3 Reasons Not To Rake Leaves

Falling leaves can make your yard looks messy.

But raking them up is not an easy chore.

Why should we stop raking leaves?

Leaving the leaves goes easier on your back.

And it also benefits your garden.

Let’s look at 3 reasons why you should support “Leave The Leaves” program.

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Keep Weeds Under Control

Leaves serve as mulch to suppress weeds.

Also, they protect the soil around your trees, shrubs, or vegetables and insulate them over winter.

So, why pay for weed killers and plant covers when you can get it free falling from the trees?

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Fertilize Your Garden

What happens if you don’t rake leaves?

The dead leaves will eventually decompose, adding organic material and nutrients such as nitrogen and carbon to the soil.

They keep beneficial bacteria and fungi active in the ground.

So, your garden will have the nutrients ready for next year’s plantings.

For lawn, make sure you don’t allow the leaves to pile up more than three inches. They will smother your lawns. Instead, rake them over the grass lightly or put them in a compost bin.

Provide Habitat For Insects

Leaving leaves on the ground creates an excellent cover for small organisms that want to escape from the harsh winter.

The leaf litter provides protection and breeding grounds for the bees, wasps, and butterflies.

These insects usually hatch in early spring and assist in pollination.

They are an essential food source for small birds and reptiles in the spring.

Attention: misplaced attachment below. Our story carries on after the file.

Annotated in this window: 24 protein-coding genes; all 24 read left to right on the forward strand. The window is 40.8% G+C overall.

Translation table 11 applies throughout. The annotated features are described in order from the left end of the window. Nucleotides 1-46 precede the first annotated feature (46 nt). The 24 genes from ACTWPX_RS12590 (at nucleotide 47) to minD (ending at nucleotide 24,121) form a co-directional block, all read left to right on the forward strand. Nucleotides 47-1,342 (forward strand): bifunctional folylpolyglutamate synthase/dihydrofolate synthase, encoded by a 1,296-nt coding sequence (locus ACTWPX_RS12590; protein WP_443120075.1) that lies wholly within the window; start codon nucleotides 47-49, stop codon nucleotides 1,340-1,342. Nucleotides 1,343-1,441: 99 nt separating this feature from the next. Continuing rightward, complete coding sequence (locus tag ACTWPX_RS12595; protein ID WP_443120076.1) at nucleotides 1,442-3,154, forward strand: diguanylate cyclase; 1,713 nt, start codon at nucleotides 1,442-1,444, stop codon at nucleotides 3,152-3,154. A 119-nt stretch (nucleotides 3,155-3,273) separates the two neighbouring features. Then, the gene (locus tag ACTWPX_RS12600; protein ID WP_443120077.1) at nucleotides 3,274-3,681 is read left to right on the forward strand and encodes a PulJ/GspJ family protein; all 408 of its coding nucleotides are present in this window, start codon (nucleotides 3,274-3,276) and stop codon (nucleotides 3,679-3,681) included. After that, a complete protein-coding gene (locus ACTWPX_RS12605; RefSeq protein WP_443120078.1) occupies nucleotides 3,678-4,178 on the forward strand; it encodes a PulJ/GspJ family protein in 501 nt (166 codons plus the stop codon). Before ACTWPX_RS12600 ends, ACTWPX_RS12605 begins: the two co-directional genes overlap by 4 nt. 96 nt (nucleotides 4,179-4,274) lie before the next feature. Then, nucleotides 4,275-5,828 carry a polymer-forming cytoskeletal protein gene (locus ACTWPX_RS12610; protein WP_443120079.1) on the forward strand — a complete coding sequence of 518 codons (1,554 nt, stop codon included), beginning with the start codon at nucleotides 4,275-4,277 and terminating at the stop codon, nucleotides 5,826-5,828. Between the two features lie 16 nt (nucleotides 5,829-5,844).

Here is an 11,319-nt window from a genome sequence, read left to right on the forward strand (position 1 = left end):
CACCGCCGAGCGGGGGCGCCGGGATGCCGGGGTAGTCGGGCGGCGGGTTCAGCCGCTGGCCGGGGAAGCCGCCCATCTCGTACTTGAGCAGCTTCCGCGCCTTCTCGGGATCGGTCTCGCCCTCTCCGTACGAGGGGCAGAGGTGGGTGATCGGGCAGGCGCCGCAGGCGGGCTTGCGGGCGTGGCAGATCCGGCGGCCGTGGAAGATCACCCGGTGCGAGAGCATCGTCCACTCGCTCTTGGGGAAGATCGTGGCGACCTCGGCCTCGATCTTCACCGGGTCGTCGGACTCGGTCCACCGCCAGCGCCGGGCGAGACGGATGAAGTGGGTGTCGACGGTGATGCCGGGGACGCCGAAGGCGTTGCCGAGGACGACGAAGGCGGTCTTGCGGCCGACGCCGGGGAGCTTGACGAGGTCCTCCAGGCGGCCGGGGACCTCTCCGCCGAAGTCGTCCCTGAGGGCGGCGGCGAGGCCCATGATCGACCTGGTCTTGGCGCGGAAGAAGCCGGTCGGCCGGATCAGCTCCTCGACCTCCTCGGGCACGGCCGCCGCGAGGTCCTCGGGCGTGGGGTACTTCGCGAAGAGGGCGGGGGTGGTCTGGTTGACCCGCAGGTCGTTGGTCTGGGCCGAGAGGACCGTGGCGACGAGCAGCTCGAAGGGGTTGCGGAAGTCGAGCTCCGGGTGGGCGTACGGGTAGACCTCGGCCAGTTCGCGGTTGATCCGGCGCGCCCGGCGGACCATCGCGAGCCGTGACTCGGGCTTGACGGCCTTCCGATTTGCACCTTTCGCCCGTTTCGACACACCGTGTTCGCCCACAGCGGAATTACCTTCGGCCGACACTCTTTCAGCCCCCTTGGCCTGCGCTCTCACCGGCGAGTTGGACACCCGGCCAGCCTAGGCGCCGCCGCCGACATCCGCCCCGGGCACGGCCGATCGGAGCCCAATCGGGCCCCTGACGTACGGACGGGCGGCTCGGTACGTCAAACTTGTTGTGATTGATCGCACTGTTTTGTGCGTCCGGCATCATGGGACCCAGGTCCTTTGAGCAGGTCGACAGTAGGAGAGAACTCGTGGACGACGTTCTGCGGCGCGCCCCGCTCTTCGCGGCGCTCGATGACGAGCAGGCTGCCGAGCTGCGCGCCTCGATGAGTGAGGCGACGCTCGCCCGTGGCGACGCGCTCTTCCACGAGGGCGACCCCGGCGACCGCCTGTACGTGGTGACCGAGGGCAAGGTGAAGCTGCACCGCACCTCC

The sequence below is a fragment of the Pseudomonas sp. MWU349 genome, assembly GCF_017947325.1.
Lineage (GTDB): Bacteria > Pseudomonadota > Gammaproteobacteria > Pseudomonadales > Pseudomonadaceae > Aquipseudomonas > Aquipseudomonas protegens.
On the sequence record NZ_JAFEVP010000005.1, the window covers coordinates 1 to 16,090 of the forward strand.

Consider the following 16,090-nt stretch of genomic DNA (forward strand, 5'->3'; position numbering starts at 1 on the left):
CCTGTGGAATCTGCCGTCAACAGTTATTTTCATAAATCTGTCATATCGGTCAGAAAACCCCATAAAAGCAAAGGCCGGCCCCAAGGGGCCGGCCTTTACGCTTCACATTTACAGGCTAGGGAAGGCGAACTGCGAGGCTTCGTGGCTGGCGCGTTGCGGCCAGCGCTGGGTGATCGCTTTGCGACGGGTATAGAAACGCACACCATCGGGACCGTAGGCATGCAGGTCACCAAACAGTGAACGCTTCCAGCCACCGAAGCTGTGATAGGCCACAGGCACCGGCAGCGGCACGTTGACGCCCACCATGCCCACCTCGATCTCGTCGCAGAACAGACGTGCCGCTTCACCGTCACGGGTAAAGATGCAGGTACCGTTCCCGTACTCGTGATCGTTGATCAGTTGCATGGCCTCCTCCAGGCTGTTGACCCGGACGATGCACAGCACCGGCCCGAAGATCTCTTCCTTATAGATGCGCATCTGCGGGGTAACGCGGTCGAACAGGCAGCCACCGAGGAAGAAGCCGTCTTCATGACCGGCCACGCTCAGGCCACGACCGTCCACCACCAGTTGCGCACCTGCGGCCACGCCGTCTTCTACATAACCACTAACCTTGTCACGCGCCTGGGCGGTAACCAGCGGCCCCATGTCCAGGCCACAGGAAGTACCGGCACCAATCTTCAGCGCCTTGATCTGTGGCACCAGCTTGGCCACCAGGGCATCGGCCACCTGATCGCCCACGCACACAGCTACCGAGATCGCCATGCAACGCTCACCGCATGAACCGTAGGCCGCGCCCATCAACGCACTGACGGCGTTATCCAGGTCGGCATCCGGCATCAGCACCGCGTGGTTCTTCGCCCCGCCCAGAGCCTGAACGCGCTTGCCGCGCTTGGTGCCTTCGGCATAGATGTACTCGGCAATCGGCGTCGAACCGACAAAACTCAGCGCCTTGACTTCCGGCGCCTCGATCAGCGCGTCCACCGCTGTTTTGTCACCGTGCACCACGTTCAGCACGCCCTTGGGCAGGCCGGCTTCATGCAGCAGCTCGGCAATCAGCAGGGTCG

Options For Cleanup

Sometimes, you find it impossible to let your yard untidy in the fall or winter.

Here is what you can do.

  1. Allow your neighbors to use the excess leaves. Bag all the dead leaves in clear sacks. Add a note to give your neighbors permission to haul them home for use in their garden beds or compost bins. Leave the bags on the curb so they can pick them up whenever they want.
  2. Gather the leaf litters and transfer them to out-of-the-way areas. Make sure they are hidden from plain sight. You don’t want those waste to be disturbed.

Rake the leaves to the base of perennial plants and trees. Mulching protects the roots from cold and enriches the soil once the decomposition is complete.

If collection of dead leaves is far-fetched, then mark an area with a low fence, a wildlife habitat sign, or anything to indicate the unkempt area is intentional.


Why should you not rake your leaves?

You have the opportunity to restore declining species and improve the surrounding biodiversity without leaving your backyards.

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